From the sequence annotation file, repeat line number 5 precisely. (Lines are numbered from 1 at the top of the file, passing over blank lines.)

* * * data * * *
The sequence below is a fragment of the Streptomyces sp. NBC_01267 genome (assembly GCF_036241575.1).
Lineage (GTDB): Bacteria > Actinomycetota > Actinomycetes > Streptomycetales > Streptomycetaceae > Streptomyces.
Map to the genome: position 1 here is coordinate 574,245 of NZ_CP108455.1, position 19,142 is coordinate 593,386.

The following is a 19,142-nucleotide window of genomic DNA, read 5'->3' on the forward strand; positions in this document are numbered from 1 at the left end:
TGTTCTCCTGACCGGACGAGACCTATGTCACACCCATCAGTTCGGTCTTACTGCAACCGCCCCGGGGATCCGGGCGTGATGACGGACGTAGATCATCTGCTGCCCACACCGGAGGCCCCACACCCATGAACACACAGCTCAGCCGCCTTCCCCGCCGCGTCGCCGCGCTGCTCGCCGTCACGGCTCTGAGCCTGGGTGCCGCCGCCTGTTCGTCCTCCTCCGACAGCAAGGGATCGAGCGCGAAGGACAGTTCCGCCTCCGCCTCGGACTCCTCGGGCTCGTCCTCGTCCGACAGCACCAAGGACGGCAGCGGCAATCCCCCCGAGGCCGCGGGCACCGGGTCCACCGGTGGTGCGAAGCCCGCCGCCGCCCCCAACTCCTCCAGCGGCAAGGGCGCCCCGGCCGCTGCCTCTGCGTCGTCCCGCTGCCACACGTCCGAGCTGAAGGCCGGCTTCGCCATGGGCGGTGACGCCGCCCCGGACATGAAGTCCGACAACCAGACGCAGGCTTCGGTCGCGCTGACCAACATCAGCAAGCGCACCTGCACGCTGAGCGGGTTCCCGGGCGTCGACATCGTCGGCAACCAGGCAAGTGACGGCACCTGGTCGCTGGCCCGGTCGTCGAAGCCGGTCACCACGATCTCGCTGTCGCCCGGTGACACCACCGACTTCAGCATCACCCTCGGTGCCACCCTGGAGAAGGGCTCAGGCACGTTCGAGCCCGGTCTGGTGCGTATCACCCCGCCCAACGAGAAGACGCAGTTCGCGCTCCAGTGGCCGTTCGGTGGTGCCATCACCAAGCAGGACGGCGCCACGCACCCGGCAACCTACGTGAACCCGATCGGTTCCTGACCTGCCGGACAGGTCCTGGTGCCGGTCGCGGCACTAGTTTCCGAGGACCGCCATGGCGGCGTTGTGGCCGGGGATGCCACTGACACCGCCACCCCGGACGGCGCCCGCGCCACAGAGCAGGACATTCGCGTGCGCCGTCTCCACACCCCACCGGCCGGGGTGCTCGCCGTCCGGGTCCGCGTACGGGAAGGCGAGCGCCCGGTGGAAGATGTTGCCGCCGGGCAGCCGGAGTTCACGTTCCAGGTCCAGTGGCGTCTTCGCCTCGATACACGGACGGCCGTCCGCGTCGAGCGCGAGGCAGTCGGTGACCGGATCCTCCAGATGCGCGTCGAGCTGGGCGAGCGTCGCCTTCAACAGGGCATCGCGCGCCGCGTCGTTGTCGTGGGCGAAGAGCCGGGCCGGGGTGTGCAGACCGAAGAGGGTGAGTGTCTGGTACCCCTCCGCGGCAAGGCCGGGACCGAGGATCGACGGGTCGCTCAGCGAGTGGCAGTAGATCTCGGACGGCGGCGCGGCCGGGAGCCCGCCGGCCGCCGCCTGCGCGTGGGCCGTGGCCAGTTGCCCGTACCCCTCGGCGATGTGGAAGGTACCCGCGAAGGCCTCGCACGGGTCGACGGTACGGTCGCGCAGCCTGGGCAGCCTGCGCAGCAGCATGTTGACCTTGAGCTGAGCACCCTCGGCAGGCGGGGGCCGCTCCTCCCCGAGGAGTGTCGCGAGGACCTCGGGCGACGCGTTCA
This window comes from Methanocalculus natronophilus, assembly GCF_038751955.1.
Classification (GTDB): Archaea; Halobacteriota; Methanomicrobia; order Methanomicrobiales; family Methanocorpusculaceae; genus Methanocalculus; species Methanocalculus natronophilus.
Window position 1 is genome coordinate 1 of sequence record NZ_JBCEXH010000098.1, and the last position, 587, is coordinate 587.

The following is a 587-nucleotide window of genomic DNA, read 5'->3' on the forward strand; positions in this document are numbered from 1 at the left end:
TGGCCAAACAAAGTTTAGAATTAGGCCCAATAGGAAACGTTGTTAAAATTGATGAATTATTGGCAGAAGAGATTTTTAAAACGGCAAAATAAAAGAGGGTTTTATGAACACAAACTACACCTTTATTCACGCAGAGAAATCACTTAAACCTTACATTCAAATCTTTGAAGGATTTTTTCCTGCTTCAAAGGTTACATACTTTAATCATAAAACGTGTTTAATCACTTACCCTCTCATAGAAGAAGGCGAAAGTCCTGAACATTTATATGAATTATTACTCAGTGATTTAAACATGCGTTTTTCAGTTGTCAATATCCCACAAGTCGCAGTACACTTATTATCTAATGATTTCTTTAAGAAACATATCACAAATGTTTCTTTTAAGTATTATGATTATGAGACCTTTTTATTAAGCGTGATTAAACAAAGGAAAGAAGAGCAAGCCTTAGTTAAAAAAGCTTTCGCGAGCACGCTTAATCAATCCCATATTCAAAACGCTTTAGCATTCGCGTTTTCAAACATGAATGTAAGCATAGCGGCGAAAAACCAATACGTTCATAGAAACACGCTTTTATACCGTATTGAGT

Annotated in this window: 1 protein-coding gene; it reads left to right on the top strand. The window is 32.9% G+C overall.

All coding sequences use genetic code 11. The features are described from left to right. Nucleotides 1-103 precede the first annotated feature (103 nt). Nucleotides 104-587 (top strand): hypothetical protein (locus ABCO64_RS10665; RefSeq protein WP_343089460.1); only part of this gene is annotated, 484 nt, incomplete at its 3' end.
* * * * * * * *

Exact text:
TGTTCTCCTGACCGGACGAGACCTATGTCACACCCATCAGTTCGGTCTTACTGCAACCGCCCCGGGGATCCGGGCGTGATGACGGACGTAGATCATCTGCTGCCCACACCGGAGGCCCCACACCCATGAACACACAGCTCAGCCGCCTTCCCCGCCGCGTCGCCGCGCTGCTCGCCGTCACGGCTCTGAGCCTGGGTGCCGCCGCCTGTTCGTCCTCCTCCGACAGCAAGGGATCGAGCGCGAAGGACAGTTCCGCCTCCGCCTCGGACTCCTCGGGCTCGTCCTCGTCCGACAGCACCAAGGACGGCAGCGGCAATCCCCCCGAGGCCGCGGGCACCGGGTCCACCGGTGGTGCGAAGCCCGCCGCCGCCCCCAACTCCTCCAGCGGCAAGGGCGCCCCGGCCGCTGCCTCTGCGTCGTCCCGCTGCCACACGTCCGAGCTGAAGGCCGGCTTCGCCATGGGCGGTGACGCCGCCCCGGACATGAAGTCCGACAACCAGACGCAGGCTTCGGTCGCGCTGACCAACATCAGCAAGCGCACCTGCACGCTGAGCGGGTTCCCGGGCGTCGACATCGTCGGCAACCAGGCAAGTGACGGCACCTGGTCGCTGGCCCGGTCGTCGAAGCCGGTCACCACGATCTCGCTGTCGCCCGGTGACACCACCGACTTCAGCATCACCCTCGGTGCCACCCTGGAGAAGGGCTCAGGCACGTTCGAGCCCGGTCTGGTGCGTATCACCCCGCCCAACGAGAAGACGCAGTTCGCGCTCCAGTGGCCGTTCGGTGGTGCCATCACCAAGCAGGACGGCGCCACGCACCCGGCAACCTACGTGAACCCGATCGGTTCCTGACCTGCCGGACAGGTCCTGGTGCCGGTCGCGGCACTAGTTTCCGAGGACCGCCATGGCGGCGTTGTGGCCGGGGATGCCACTGACACCGCCACCCCGGACGGCGCCCGCGCCACAGAGCAGGACATTCGCGTGCGCCGTCTCCACACCCCACCGGCCGGGGTGCTCGCCGTCCGGGTCCGCGTACGGGAAGGCGAGCGCCCGGTGGAAGATGTTGCCGCCGGGCAGCCGGAGTTCACGTTCCAGGTCCAGTGGCGTCTTCGCCTCGATACACGGACGGCCGTCCGCGTCGAGCGCGAGGCAGTCGGTGACCGGATCCTCCAGATGCGCGTCGAGCTGGGCGAGCGTCGCCTTCAACAGGGCATCGCGCGCCGCGTCGTTGTCGTGGGCGAAGAGCCGGGCCGGGGTGTGCAGACCGAAGAGGGTGAGTGTCTGGTACCCCTCCGCGGCAAGGCCGGGACCGAGGATCGACGGGTCGCTCAGCGAGTGGCAGTAGATCTCGGACGGCGGCGCGGCCGGGAGCCCGCCGGCCGCCGCCTGCGCGTGGGCCGTGGCCAGTTGCCCGTACCCCTCGGCGATGTGGAAGGTACCCGCGAAGGCCTCGCACGGGTCGACGGTACGGTCGCGCAGCCTGGGCAGCCTGCGCAGCAGCATGTTGACCTTGAGCTGAGCACCCTCGGCAGGCGGGGGCCGCTCCTCCCCGAGGAGTGTCGCGAGGACCTCGGGCGACGCGTTCA